Thursday, March 14, 2024

Accounting for Historic Injustice: Two Kinds of "Fair" At Odds With Each Other

Hi all,

So, a situation comes up frequently in my social justice work and, like most of my conceptual engineering work, didn't have a concept or way to describe it. I started building a model for it a few years ago and am finally at a point where I can write this article. I don't have a fancy, catchy name yet (open to suggestions). I also don't have any sort of answer to this issue, but labeling the problem and challenge is an achievement itself.

Here's the issue.

Say you have a historic injustice. For example, from the world of autism understanding, the vast over-representation of studies, research, and lived experience community knowledge about the male experience with autism. It's a problem. We desire a more just and equitable future. What counts as "fair" moving forward? Here's the model I built to examine that question, and will explain below what this graphic is trying to point out as a very tough question and challenge that many social justice efforts stumble up against.

Apologies for low quality image, click on image for higher-res view

To start with, let's for the sake of simplicity say there is a version of "just" and "fair" representation. I know that's overly simplistic and have whole articles about that but for the sake of this issue, we're simplifying a bit and saying "fair" exists. There's a version of fair that should have been there from the start but wasn't. In a very real sense, that's a baseline of where we want society to get to. This is represented with the dashed-line in the diagram. One group is currently favored - that is unjust - and the model shows the red line of past injustice (ignore for now if the line should be slanted and even worse / improving, we're going for maximum simple here). The idea is - past and ongoing injustice is present. 

Here's the issue.

When moving forward to correct the injustice, one school of though is to simply implement the baseline level of equality and call that sufficient. In the diagram below, that's the option labeled #2. So, four thousands past studies on autistic boys? Moving forward, it's just equal representation of all gender identities. And that's all we'll do. In one sense, this is fair. It's the baseline of fair moving forward. The thing is though, what about this....

There is this massive ongoing legacy of unjust oppression and all the costs and effects and pain and suffering that comes with that. If we simply put in the baseline starting tomorrow, was there sort of healing or accountability or compensation or fixing of the past damage? Not if we just put in the baseline of "fair in a vacuum" baseline, because one understanding of "fair in a vacuum" doesn't account for the past. 

Put in this way. For four hundreds days, you are given $1 and I am given $0. At present that means you now have $400 and I have $0. If, starting tomorrow, we each starting receiving $1 a day, is that "fair"? It's "fair in a vacuum" fair moving forward, but there isn't a vacuum. There's that legacy of past injustice. Another option is that for the next four hundred days, it's time for you to start receiving $0 and for me to start receiving $1, until we arrive at the point where we now both have $400. That too has a level of "fairness" to it, right? That scenario is what line #2 represents.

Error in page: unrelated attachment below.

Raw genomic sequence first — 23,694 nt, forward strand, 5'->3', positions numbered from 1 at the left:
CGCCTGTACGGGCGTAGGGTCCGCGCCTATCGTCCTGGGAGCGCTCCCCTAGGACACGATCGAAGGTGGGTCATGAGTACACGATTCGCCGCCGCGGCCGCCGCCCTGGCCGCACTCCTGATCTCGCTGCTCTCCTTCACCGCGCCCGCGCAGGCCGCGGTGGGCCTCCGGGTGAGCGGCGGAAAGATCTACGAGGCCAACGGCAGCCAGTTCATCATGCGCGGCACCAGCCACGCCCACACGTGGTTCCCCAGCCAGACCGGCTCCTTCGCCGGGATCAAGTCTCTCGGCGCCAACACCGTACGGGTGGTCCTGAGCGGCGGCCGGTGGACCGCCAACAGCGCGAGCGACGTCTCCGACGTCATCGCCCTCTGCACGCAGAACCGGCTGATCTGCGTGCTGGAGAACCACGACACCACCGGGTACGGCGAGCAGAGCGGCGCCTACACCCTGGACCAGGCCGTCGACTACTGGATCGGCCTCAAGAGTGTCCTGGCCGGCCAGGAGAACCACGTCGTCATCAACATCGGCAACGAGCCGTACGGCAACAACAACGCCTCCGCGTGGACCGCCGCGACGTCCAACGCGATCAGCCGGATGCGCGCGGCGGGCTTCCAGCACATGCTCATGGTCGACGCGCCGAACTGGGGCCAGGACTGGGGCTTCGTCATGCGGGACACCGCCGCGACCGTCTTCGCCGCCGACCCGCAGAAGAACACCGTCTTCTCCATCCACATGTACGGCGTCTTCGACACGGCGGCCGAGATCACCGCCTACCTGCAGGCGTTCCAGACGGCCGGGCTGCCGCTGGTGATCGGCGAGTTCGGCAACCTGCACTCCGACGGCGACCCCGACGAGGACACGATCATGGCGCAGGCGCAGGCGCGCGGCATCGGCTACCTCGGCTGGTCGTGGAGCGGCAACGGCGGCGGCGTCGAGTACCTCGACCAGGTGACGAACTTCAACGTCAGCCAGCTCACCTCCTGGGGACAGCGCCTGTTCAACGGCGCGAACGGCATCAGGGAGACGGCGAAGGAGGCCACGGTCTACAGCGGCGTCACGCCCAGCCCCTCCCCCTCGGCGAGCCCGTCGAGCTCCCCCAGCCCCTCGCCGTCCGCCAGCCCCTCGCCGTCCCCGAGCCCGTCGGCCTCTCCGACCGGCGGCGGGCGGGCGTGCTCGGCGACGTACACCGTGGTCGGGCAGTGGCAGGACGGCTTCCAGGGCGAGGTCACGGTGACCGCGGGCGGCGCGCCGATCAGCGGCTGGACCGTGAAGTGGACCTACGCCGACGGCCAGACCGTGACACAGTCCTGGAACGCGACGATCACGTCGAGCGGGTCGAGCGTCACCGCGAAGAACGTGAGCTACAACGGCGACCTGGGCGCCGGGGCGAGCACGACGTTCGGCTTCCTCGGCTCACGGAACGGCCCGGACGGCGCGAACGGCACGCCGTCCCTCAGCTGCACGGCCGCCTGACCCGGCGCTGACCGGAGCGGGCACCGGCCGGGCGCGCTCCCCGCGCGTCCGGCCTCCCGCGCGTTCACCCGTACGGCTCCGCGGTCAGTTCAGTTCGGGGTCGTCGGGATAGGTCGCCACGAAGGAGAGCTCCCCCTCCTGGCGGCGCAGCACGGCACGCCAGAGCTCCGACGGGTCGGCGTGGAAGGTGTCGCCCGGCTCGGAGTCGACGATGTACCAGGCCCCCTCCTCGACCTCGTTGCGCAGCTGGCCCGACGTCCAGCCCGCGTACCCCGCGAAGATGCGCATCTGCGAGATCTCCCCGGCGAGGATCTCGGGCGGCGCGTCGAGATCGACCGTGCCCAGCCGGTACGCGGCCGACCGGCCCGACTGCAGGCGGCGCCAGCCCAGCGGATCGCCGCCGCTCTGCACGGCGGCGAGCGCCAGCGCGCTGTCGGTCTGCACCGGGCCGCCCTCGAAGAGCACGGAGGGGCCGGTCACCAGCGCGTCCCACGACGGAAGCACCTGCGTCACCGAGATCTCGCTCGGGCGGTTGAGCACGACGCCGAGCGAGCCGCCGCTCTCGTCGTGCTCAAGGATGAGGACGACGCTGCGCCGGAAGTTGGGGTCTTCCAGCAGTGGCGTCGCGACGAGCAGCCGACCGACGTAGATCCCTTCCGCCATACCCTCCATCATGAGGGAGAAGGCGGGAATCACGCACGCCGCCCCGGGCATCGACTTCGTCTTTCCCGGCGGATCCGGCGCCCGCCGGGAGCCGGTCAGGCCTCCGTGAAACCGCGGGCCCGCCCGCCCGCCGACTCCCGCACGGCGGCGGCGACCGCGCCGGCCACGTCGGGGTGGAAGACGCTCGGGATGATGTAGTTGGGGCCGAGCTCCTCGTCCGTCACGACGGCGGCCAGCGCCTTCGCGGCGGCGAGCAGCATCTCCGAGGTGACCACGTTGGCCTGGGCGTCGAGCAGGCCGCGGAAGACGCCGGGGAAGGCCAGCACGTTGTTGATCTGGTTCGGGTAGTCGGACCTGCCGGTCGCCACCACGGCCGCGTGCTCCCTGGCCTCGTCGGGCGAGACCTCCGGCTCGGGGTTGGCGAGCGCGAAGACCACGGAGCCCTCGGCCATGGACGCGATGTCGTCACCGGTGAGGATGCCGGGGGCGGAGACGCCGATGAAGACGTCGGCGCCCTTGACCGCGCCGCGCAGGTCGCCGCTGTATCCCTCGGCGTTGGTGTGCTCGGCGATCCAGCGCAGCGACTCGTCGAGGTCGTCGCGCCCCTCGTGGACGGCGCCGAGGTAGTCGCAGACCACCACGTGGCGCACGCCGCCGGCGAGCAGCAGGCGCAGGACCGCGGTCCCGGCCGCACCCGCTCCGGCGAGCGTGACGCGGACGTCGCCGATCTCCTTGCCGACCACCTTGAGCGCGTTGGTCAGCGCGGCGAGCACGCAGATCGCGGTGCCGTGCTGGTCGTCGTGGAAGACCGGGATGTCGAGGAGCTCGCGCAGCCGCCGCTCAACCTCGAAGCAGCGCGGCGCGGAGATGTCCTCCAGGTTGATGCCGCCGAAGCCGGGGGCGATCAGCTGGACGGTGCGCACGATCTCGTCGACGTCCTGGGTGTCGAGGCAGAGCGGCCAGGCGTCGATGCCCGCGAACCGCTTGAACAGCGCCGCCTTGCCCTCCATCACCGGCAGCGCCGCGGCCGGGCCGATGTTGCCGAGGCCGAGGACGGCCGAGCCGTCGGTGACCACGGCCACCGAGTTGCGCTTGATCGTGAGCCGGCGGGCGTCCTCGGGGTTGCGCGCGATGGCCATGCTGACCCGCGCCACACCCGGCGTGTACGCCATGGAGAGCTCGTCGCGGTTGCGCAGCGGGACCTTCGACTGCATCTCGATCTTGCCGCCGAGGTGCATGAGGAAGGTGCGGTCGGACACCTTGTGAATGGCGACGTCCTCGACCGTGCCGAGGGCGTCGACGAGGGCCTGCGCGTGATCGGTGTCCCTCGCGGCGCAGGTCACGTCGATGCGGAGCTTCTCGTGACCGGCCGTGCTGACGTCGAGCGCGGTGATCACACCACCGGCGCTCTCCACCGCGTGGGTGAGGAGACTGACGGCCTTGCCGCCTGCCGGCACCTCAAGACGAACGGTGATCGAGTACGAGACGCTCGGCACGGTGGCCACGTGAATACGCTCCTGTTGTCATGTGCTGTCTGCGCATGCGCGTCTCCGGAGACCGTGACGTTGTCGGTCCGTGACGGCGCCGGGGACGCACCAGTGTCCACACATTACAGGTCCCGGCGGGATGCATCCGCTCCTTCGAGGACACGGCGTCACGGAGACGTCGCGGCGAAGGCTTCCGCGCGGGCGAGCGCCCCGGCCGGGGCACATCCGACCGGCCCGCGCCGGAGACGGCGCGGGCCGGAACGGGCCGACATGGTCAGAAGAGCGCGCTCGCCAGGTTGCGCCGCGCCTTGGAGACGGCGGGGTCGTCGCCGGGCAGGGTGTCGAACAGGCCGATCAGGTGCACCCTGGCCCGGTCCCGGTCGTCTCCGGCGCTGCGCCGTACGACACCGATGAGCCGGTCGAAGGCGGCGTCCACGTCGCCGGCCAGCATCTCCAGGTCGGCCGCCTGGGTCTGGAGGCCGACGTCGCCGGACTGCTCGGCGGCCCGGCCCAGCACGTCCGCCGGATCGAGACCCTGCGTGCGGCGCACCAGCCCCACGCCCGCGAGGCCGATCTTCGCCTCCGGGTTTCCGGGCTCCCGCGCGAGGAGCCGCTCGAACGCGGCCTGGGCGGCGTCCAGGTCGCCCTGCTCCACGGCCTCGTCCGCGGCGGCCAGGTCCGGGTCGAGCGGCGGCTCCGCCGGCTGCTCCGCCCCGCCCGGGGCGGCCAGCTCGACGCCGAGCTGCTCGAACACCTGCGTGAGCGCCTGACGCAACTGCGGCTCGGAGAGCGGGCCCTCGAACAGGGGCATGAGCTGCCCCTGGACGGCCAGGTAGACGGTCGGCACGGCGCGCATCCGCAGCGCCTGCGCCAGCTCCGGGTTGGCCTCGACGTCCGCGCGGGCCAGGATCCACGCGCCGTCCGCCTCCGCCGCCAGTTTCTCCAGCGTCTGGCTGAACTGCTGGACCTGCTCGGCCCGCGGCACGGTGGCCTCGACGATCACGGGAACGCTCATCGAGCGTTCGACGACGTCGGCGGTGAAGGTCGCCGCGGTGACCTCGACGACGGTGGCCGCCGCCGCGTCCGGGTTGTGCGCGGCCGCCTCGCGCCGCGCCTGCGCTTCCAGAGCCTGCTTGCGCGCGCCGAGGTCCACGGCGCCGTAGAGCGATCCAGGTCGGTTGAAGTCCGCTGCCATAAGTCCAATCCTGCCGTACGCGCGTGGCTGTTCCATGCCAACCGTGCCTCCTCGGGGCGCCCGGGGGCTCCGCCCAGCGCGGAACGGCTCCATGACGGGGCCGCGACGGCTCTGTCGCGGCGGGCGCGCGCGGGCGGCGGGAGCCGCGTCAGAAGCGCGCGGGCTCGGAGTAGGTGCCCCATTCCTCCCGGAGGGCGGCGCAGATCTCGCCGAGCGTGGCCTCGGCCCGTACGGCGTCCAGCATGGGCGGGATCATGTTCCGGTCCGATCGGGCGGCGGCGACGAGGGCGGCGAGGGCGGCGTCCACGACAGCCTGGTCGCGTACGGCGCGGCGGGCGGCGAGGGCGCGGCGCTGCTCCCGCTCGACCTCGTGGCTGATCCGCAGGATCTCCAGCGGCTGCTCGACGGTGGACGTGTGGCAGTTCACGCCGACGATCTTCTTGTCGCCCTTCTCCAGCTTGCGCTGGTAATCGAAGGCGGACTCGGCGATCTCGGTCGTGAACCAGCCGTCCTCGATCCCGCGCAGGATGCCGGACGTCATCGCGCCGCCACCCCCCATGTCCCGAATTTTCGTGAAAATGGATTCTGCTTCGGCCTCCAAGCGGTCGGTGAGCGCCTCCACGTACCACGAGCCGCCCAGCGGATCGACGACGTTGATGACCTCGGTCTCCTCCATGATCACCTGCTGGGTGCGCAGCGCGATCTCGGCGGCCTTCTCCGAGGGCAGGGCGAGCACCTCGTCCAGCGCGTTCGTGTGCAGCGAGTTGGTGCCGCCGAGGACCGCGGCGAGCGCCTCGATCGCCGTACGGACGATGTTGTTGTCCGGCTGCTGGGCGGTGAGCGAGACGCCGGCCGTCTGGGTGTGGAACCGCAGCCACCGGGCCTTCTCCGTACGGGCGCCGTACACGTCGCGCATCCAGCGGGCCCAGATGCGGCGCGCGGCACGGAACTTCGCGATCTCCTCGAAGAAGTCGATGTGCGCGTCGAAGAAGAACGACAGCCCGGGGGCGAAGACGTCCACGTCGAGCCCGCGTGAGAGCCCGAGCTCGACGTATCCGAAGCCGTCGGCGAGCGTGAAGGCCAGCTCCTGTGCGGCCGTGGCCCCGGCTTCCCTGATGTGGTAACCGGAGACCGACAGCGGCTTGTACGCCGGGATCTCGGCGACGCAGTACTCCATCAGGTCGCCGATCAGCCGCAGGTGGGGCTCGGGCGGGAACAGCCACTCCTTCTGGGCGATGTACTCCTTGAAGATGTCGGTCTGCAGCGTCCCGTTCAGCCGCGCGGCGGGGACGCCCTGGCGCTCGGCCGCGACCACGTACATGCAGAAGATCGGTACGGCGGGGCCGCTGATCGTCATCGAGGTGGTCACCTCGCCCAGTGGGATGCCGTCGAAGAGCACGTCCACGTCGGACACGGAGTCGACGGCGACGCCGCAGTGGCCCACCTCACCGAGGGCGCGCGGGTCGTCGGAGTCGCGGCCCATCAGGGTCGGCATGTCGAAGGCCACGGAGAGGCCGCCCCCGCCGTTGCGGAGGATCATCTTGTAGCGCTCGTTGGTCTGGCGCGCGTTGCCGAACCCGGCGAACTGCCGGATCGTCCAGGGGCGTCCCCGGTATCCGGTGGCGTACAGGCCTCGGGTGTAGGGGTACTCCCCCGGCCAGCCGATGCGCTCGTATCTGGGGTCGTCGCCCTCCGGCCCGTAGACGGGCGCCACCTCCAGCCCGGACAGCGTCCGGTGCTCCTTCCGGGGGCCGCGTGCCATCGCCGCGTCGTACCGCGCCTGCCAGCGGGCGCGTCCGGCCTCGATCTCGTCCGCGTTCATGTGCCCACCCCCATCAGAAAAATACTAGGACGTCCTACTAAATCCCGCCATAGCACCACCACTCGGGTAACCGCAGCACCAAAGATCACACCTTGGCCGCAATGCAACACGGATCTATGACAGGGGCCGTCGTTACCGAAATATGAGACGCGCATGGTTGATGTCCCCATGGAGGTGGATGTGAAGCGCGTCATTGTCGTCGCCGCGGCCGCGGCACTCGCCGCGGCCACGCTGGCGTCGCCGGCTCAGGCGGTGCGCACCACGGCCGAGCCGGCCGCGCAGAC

Hence, we have two kinds of fairness depending on how one thinks of fair. The fairness of "it's your turn to be unfair until all past injustice is accounted for", which means still existing outside of "baselines fairness" moving forward. some is still living unfairly at present, contextualized by past unfairness. The other option is there's "baseline fairness" moving forward.

The question is - which is most "fair"?

I don't have any idea, but what I do see is this issue popping up constantly in discussions of injustice. This goes all the way to the debate over Biblical "eye for an eye" justice and probably since the dawn of modern humans. Is it fair to take an eye because a past eye was lost? Is it fair to make sure moving forward that no-one, meaning not even past eye takers themselves, losing an eye because it's unfair for anyone to lose an eye?

There ought to be a term for this moral and justice based quandary. I searched around, could not find one, and so I sketched out this model. For now I've been calling it the Two Kinds of Fair. To be very clear, this is such an oversimplification of what can be very nuanced discussions about right and wrong and fair and unfair.

If there's one thing to say, I will say this. I personally feel it's wrong to have no accounting whatsoever for "righting" past wrongs. The idea of "oh well, the past is the past, let's just be more baseline fair moving forward" seems incredibly and deeply wrong to me. Sort of a "sorry that person crashed into your car, society won't repair it but we did prevent future crashes so everything's okay, right?". No, it isn't. Surely the person who has the mangled car deserves ... something. Surely the people who already have cars can help repair the broken car, right? 

As for exactly what "repair" and "accountability for past injustice" looks like, that might be a subjective, challenging conversation. I do hope this model, or some future improved version of it, helps provide some way to think through the issue more clearly. Including highlighting that this question exists at all. 

Another way to put in, in words instead of as weird looking drawing in the Paint app, is this. As a concluding question....

How do we not just ignore but atone for the past? What is "fair" moving forward when there is a legacy of oppression and marginalization, one often stretching back for centuries?

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This article brought to you by the currently unfunded Peer Voices Network. 

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